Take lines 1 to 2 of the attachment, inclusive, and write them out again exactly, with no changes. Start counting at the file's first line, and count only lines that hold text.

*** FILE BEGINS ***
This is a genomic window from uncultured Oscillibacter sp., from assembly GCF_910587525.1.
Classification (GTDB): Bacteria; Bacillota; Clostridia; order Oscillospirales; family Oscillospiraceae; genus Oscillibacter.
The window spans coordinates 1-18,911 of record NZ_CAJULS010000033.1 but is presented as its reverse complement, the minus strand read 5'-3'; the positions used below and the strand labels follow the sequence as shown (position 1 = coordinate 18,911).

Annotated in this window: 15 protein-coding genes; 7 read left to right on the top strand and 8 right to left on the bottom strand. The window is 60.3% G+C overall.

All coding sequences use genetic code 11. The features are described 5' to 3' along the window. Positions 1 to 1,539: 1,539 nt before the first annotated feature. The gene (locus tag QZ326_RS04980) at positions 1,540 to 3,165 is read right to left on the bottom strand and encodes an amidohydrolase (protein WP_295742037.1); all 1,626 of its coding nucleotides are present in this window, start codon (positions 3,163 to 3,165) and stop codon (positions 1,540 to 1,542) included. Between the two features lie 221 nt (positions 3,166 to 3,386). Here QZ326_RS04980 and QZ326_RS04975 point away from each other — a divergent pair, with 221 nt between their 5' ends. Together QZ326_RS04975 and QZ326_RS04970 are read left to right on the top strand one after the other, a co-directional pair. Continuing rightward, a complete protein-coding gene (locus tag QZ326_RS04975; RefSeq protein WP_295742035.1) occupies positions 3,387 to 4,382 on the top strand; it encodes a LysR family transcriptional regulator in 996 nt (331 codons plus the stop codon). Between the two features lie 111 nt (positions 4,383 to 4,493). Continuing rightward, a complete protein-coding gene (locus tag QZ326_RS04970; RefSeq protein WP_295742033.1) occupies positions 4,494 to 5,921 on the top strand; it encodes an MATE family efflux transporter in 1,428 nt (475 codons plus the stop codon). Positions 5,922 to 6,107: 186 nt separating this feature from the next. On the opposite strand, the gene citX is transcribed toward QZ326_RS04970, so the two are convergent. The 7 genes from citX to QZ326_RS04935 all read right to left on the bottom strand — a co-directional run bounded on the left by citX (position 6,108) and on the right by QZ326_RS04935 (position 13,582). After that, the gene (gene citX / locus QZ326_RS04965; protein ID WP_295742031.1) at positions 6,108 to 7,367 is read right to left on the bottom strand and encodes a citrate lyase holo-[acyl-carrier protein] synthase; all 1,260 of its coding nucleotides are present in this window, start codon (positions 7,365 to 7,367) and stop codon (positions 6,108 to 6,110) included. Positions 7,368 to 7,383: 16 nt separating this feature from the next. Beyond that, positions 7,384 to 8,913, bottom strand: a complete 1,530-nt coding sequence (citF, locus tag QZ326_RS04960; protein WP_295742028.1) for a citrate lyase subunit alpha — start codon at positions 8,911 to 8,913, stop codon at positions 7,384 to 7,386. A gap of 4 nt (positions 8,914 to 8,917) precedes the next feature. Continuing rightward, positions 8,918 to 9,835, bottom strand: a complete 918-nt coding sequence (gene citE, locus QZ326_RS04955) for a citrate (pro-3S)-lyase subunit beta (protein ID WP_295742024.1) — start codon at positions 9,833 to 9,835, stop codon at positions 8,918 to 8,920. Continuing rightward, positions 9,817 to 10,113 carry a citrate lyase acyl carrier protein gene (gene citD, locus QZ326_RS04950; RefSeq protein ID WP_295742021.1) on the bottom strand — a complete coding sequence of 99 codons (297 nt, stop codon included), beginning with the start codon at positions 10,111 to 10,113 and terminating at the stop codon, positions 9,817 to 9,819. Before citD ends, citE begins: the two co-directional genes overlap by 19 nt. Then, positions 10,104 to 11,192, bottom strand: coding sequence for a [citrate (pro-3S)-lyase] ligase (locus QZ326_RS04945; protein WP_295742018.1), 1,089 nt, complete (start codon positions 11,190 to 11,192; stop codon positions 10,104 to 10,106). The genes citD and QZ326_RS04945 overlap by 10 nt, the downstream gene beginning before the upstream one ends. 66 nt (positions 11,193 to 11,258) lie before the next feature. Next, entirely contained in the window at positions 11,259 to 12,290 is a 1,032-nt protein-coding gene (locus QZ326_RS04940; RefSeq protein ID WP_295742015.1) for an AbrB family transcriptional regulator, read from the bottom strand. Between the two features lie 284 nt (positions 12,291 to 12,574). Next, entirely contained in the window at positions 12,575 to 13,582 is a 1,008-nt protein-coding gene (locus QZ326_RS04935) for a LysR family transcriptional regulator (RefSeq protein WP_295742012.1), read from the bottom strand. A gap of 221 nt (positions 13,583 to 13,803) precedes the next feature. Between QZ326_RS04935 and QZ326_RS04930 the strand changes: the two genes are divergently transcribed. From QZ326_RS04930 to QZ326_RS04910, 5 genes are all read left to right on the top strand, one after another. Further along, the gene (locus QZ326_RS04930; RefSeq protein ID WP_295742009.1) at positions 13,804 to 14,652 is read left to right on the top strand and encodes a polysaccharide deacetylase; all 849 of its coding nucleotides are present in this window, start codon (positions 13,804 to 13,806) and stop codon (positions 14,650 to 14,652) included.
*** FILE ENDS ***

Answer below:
This is a genomic window from uncultured Oscillibacter sp., from assembly GCF_910587525.1.
Classification (GTDB): Bacteria; Bacillota; Clostridia; order Oscillospirales; family Oscillospiraceae; genus Oscillibacter.